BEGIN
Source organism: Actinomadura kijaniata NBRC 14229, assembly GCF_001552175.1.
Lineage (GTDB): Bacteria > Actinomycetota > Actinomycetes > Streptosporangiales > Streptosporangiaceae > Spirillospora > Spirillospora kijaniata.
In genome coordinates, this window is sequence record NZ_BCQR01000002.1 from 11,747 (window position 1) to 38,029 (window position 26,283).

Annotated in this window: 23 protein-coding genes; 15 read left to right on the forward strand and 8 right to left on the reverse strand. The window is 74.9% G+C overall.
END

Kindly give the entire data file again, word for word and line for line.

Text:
Source organism: Actinomadura kijaniata NBRC 14229, assembly GCF_001552175.1.
Lineage (GTDB): Bacteria > Actinomycetota > Actinomycetes > Streptosporangiales > Streptosporangiaceae > Spirillospora > Spirillospora kijaniata.
In genome coordinates, this window is sequence record NZ_BCQR01000002.1 from 11,747 (window position 1) to 38,029 (window position 26,283).

Annotated in this window: 23 protein-coding genes; 15 read left to right on the forward strand and 8 right to left on the reverse strand. The window is 74.9% G+C overall.